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HomeEventA Talk with John Chatteron, the man behind the Midwinter Madness Short Play Festival

A Talk with John Chatteron, the man behind the Midwinter Madness Short Play Festival


Producer John Chatterton’s 15th anniversary year continues

Courtesy of Jay Michaels

John Chatterton-Ben StrothmannWe’ve all heard of the Midtown International Theatre Festival, making July and the tip of August theatrically friendly to tourists and die-hard New Yorkers alike with an array of plays suitable for all ages. But did you know who created this institution? Few know that the impresario behind this juggernaut is a cultured Bostonian whose love of the theatre made him pack up all he owned and move to NYC. Unassuming and gracious, producer and founder John Chatterton has been the spiritual father to countless New York artists since 1993.

In the early ’90s, John packed up and moved to New York City. “I thought it was now or never to plunge into theatre in New York,” says the producer. He began by founding and publishing the Off-Off -Broadway Review, a ground-breaking monthly newspaper – both online and in print – that gave voice to the mostly ignored world of off-off -Broadway and independent theatre. John shone a light on many works and companies that would have gone completely unnoticed if not for his publication. When the world changed again in 2001, John realized that independent theatre was losing ground, thanks to a faltering economy and the tragedy of 9/11. He started the Midtown International Theatre Festival. Now celebrating 15 years, the MITF is more than just one festival. It is the flagship of a family of festivals dedicated to the same ideology that created OOBR, giving voice to the independent artist. Entries in the fest have become films, commercial productions, and published works, with many well-known names treading MITF’s boards. Now there is a midwinter festival that focuses on shorter works; a short play lab, giving rise to quick stage messages and first drafts of larger tomes; a children’s theatre, bringing the stage to the next generation of theatre artist and -goer; and a special commercial division, giving a leg up to works whose potential expands beyond the OOB arena.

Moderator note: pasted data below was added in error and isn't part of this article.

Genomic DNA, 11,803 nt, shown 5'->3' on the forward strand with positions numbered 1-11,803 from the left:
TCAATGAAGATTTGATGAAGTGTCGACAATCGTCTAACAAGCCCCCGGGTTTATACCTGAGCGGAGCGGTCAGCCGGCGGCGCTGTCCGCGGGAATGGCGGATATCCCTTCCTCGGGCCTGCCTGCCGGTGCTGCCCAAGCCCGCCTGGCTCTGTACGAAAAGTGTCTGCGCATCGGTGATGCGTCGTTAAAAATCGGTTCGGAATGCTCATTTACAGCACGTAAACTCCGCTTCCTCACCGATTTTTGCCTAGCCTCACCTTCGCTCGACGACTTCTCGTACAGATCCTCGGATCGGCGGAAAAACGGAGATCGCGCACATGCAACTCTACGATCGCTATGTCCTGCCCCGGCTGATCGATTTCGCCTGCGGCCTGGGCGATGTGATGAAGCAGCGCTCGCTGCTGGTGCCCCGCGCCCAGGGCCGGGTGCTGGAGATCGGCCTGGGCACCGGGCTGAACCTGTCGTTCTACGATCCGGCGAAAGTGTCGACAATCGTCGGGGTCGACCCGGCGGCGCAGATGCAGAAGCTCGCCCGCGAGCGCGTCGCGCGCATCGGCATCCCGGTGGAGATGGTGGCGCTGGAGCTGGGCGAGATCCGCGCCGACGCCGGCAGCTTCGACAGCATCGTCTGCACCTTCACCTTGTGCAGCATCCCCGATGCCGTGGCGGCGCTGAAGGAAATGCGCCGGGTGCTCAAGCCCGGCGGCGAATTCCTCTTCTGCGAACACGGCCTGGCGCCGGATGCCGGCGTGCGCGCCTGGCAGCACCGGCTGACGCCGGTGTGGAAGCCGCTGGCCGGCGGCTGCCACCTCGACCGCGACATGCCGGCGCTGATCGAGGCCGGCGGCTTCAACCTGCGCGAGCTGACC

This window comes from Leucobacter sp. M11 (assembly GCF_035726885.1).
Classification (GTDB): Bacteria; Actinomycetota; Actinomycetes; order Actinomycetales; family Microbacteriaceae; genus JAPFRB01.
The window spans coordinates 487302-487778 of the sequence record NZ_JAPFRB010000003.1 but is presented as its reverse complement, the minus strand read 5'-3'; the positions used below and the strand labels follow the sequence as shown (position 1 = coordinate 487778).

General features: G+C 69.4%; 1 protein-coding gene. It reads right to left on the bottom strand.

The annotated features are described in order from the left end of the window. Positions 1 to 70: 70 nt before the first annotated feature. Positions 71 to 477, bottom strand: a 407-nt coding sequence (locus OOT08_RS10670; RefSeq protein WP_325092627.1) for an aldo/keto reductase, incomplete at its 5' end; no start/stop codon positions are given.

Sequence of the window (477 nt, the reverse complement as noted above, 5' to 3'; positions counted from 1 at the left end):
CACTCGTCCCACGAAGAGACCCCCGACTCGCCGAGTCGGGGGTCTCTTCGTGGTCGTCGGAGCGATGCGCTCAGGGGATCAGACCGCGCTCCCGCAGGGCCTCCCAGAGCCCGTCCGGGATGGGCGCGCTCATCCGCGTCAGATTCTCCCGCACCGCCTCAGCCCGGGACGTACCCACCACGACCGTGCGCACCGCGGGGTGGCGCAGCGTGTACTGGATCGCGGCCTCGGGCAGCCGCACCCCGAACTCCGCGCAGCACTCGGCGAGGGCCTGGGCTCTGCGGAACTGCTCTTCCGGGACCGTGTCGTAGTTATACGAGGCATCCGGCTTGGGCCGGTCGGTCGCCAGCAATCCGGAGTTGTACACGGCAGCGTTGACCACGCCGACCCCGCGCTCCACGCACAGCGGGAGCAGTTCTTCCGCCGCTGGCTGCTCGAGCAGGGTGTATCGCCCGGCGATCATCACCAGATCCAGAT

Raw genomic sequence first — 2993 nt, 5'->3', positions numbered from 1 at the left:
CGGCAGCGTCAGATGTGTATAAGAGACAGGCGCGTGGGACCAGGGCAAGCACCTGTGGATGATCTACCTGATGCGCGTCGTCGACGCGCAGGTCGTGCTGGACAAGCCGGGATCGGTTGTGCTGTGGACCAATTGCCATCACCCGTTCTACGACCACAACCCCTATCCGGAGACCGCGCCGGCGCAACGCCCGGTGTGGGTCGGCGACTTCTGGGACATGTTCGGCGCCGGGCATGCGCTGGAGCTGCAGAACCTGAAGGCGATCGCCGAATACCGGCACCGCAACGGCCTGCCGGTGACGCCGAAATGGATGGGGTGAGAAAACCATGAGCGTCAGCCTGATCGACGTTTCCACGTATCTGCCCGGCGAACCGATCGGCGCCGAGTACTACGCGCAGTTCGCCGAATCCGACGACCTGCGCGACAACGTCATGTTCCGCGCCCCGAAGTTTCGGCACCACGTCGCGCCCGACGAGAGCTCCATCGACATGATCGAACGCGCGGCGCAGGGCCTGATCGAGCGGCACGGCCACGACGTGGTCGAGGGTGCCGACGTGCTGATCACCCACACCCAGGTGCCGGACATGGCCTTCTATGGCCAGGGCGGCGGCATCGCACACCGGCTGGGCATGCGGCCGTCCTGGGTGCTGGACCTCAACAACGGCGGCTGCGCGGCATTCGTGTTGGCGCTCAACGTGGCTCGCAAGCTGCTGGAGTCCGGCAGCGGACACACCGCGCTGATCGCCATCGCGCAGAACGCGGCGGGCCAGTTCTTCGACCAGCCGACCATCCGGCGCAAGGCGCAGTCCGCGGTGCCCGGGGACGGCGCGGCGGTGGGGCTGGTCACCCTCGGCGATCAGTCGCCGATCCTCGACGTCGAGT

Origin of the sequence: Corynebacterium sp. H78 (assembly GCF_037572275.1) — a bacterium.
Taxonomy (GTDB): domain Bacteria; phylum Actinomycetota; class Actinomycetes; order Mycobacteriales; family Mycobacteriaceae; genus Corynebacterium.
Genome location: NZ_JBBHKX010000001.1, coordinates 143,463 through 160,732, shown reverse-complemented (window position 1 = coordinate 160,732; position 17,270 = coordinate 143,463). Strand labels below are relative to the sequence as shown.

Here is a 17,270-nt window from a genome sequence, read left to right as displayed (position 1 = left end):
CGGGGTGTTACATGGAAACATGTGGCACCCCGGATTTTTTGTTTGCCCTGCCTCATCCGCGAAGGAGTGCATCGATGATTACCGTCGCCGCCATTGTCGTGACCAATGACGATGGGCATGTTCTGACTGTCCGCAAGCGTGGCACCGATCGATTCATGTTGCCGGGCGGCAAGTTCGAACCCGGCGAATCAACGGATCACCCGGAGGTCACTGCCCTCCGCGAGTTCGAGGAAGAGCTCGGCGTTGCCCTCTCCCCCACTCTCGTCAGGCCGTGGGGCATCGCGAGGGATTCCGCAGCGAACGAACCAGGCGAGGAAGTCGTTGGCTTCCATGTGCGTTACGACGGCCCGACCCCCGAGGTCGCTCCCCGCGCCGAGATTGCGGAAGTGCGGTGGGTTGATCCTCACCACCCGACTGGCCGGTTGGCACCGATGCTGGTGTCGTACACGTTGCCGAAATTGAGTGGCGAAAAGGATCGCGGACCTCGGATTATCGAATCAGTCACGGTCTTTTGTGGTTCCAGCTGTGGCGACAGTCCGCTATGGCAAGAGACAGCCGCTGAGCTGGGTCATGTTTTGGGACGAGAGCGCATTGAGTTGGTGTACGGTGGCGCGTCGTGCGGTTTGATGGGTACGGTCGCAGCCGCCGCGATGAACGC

We caught up with John in a rare quiet moment prior to next week’s opening of the midwinter madness short plays

What brought you into the theatre in the first place?

I was in the third grade and got in a play. I tripped over my shoelaces onstage. Everyone laughed, so I did it again. While I’m fascinated by actors, I’m a playwright, and playwrights starting out in New York find out pretty fast that they need to learn to produce their own plays. Fast forward: Presenting plays is like eating peanuts — it’s hard to stop at one. The Midtown International Theatre Festival (MITF) routinely presents 60+ plays at once in a three-week season.

What do you look for in a show that wants to be in one of your festivals?

If it’s a revival, it has to be an interesting take. A recent example was Rosencrantz And Guildenstern Are Dead, by an all-woman company with minimal scenery and maximum imagination. Hard to predict on paper, but it was stunning. For original plays (most of our output), the story’s the thing, and you hope the acting and directing will come up to the script.

Why should a savvy New York theatregoer consider going to a theatre festival?

You get to see tomorrow’s talent today. I like 90 percent of the shows in the MITF (yes, I’m biased, but I see them all and am more critical than most), and I’m struck by the youthful energy and daring I see on stage. We also have more than our share of more mature companies that are fine-tuning new shows for a possible commercial production. It feels good to relax and soak up a good show, knowing you won’t get hurt.

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